can result in many motorists, particularly commuters, ignoring the messages
that have no direct impact on their trips and consequently will begin
ignoring the CMS. When an important message is displayed that will impact
their trip, the motorists may not read the message.
- Information is erroneous and can be easily checked
and disproved. Traffic speeds and time to reach a destination are examples
of information that can be easily disproved. Delay time is more difficult
to disprove by motorists.
- Messages are poorly designed. The information is
poorly structured resulting in messages that are difficult to read and
comprehend, or are confusing. The messages may also contain misspelled
18.104.22.168 CMS Usage
Once a CMS system is installed, a question always arises concerning when
messages should be displayed. There are two schools of thought:
- Display messages only when unusual conditions exist on the freeway;
- Always display some sort of message regardless of whether or not unusual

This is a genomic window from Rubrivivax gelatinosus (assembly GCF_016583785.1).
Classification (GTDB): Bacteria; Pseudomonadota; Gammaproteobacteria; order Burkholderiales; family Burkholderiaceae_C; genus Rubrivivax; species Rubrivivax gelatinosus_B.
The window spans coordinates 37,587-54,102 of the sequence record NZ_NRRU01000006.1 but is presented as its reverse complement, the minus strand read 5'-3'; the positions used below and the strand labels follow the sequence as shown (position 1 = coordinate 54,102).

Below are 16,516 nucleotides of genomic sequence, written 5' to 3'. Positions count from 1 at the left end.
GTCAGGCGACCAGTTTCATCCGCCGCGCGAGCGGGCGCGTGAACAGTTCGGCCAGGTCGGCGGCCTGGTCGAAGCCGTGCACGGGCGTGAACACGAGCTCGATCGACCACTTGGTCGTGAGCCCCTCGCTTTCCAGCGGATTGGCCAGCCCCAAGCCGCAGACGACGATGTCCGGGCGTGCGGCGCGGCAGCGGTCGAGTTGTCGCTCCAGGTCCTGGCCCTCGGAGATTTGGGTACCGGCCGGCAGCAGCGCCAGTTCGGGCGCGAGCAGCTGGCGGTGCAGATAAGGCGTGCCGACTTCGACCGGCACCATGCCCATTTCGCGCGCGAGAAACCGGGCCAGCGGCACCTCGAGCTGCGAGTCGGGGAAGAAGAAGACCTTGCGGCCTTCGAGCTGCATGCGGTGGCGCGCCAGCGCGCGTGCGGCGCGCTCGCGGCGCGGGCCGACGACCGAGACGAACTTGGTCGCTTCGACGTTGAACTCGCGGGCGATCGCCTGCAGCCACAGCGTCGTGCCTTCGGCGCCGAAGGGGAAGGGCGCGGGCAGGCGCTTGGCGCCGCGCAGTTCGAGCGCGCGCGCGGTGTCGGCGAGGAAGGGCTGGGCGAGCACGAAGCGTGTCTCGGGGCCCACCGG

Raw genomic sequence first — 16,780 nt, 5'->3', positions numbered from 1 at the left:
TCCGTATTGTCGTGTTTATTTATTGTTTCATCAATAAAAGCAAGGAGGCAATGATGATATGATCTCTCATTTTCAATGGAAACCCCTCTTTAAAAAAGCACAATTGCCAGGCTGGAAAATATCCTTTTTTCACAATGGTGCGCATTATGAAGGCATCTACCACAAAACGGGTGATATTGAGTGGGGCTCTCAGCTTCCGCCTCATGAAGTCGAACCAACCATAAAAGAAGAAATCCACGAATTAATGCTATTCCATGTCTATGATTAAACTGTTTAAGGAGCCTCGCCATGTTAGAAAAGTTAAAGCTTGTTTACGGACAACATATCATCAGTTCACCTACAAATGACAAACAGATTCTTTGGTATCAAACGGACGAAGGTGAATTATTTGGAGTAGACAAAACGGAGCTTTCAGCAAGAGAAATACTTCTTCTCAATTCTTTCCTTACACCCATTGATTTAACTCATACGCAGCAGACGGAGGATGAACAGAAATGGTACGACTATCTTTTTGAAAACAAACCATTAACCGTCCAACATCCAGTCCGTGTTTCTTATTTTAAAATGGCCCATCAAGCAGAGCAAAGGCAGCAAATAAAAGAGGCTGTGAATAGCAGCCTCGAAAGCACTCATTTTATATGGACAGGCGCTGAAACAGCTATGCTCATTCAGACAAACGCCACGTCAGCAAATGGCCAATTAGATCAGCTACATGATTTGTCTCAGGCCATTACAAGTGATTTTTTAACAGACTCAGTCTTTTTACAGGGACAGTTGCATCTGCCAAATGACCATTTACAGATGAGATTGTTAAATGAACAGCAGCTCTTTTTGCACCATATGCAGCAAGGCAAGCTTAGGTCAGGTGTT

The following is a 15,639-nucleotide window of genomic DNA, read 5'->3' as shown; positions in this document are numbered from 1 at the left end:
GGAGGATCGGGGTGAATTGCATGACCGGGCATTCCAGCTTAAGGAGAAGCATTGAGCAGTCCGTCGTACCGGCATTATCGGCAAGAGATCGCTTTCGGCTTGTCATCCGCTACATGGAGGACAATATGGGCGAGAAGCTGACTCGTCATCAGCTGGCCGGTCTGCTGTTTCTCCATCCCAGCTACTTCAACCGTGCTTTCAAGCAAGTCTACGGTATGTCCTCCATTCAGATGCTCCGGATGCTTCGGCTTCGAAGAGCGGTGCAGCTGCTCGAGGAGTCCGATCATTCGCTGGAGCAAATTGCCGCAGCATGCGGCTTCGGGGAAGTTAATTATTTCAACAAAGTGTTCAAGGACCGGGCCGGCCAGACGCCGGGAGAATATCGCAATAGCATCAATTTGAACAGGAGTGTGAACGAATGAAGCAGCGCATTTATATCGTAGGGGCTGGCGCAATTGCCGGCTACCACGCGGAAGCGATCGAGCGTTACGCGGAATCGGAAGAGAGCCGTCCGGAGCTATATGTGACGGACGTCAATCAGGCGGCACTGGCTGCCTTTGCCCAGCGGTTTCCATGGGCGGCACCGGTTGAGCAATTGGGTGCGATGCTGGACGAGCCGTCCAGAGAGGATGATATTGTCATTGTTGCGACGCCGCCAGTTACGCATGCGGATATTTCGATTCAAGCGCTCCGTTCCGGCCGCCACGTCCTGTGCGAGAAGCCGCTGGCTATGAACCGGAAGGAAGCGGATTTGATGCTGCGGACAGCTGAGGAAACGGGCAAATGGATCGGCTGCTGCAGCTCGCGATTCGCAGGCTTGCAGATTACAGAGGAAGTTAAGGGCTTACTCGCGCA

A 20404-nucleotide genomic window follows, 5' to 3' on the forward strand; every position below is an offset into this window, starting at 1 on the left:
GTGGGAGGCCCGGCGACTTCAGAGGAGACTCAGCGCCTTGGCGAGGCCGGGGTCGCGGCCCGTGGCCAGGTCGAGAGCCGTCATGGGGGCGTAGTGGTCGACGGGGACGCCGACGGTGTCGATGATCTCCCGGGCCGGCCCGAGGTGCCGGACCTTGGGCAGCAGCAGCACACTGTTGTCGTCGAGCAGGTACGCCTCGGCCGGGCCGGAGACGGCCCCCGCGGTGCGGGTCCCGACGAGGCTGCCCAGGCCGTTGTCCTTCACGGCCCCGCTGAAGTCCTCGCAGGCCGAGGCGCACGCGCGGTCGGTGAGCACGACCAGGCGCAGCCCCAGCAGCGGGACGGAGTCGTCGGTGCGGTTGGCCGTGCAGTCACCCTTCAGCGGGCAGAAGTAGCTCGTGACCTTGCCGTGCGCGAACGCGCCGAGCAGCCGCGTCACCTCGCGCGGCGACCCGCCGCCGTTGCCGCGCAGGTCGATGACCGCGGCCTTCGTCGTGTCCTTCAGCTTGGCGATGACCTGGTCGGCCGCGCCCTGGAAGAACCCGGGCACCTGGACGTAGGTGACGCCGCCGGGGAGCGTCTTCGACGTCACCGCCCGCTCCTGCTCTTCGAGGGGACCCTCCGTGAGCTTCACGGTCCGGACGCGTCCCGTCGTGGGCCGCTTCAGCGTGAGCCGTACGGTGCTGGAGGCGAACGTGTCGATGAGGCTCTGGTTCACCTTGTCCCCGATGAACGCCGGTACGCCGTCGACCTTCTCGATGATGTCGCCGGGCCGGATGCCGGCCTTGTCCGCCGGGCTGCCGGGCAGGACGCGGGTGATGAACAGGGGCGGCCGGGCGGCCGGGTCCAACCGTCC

conditions exist on the freeway.
The Manual (5)
subscribes to the former of the two approaches because of human factors
principles and because of difficulties in designing messages when incidents
actually occur during the peak periods. The second approach of always
displaying a message leads to violation of the following two important
human factors principles – specifically, don't tell drivers something
they already know; and use the CMSs only when some response by drivers
is required (i.e., change in speed, path, or route).
The Arizona DOT Guidelines (7)
indicate, "CMS should be used whenever pertinent messages will assist
motorists to make helpful decisions. If, however, a situation arises,
which requires the usage of a specific CMS for more than one ongoing condition;
the following priority criteria should be used for displaying messages,
in the order listed.
- Roadway Closure
- Minor Traffic Impact
- Pre-Warning (e.g., construction lane closures, blocking-incidents,
and delay information.
- Public Service Information"
13.3.2 HAR Operations
While HAR is a viable traveler information system, its effectiveness
is limited only by its operational application. How the messages are distributed
and the equipment that distributes it is very important to a successful
The HAR can use either live messages, pre-selected taped messages, or
synthesized messages based on information from an ITS traveler information